This map shows which states have transgender sports restrictions, as of Nov. 13, 2023. (Source: Movement Advancement Project. KXAN Interactive/Christopher Adams)

The path to codifying these laws has not been easy for some states. A federal appeals court in August upheld a preliminary injunction against Idaho’s law, according to AP

Additionally, after former Arizona Gov. Doug Ducey signed a law prohibiting transgender females from playing on female teams from kindergarten through college, a federal judge in July blocked the law to allow a lawsuit to process. Two transgender girls filed that lawsuit, arguing it violates the federal Title IX rules, according to reports.

Title IX future

The Biden Administration released in April a proposal for an interpretation of Title IX — a more than half-century-old rule that increased educational opportunities free from sex discrimination — that would extend protections to transgender people. 

“Every student should be able to have the full experience of attending school in America, including participating in athletics, free from discrimination. Being on a sports team is an important part of the school experience for students of all ages,” said U.S. Secretary of Education Miguel Cardona in an April press release.

If the administration finalizes the interpretation, those who enforce categorial transgender bans will violate Title IX. Still, the proposed rule does recognize that a school may want to limit a transgender athlete’s participation in a sport if the inclusion impedes on the fairness of the competition. In those instances, “The proposed rule would provide schools with a framework for developing eligibility criteria that protects students from being denied equal athletic opportunity while giving schools the flexibility to develop their own participation policies,” according to the Department of Education.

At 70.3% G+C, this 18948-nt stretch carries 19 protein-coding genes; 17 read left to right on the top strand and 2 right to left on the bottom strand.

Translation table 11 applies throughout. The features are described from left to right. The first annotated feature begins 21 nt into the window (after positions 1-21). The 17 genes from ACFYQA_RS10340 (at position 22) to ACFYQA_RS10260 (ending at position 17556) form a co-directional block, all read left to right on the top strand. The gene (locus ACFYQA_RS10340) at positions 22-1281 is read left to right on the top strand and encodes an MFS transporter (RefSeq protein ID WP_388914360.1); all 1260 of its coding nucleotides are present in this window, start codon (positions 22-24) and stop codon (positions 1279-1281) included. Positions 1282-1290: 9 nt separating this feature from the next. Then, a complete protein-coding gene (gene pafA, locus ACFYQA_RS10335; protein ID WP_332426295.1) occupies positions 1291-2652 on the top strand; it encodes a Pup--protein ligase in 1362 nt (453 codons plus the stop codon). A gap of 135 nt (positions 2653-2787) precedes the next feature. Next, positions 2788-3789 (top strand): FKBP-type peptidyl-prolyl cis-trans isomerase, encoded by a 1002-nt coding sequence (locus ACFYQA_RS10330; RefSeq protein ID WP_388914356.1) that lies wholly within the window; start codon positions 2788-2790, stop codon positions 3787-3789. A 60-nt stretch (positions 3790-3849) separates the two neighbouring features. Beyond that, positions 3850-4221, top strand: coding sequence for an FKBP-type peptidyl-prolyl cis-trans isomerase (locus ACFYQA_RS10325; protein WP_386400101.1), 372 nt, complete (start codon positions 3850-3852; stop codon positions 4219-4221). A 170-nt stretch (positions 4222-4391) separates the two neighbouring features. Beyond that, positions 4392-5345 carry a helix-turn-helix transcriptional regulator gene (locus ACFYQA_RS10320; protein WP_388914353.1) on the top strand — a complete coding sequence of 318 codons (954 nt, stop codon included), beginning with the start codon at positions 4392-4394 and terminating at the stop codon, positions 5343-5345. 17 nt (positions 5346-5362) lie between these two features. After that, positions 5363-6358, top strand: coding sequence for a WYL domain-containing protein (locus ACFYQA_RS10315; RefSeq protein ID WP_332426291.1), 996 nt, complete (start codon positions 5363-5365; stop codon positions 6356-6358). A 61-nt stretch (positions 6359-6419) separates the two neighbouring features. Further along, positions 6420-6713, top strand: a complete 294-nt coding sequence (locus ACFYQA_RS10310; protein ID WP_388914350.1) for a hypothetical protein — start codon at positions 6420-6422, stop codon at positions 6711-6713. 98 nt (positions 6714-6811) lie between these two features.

Professor of Law at Texas A&M University Rachel Moran, who’s an expert in educational law and policy, explained the Biden Administration’s argument.

“If you’re being excluded — just because of a categorical label — when you can meet all the requirements of the team, and don’t somehow disrupt the fairness of the competition, you’re competing on a fair footing with everyone else and you meet the standards, then you’re being discriminated against as an individual on the basis of that trait. That’s really the key here,” Moran said.

“Categorical bans say, ‘We’re going to treat you as a member of a group and just assume that that membership defines you. We’re not going to treat you as an individual who has unusual abilities in a sport,’” she continued. “That’s the issue.” 

When the Department of Education announced the guideline proposal, it received more than 150,000 public comments either for or against the new guidelines. In May, the Department said it would release a final version of the new Title IX guidelines in Oct. 2023. Because of a “historic” number of comments, the Department of Education had to delay the rulemaking.

At the end of Oct. 2023, KXAN reached out to the Department and a spokesperson said the following:

“The Biden-Harris Administration remains resolute in our commitment to support all students and ensure they receive a quality education free from discrimination. The notice of proposed rulemaking for the upcoming regulations on Title IX of the Education amendments of 1972 received a historic number of comments, and the Department is working overtime to ensure that each one is thoroughly read and carefully considered. We are utilizing every resource at our disposal to complete this rulemaking process as soon as is practicable. In the meantime, we continue to enforce Title IX consistent with existing law that protects students on the basis of sex, including LGBTQI+ students.”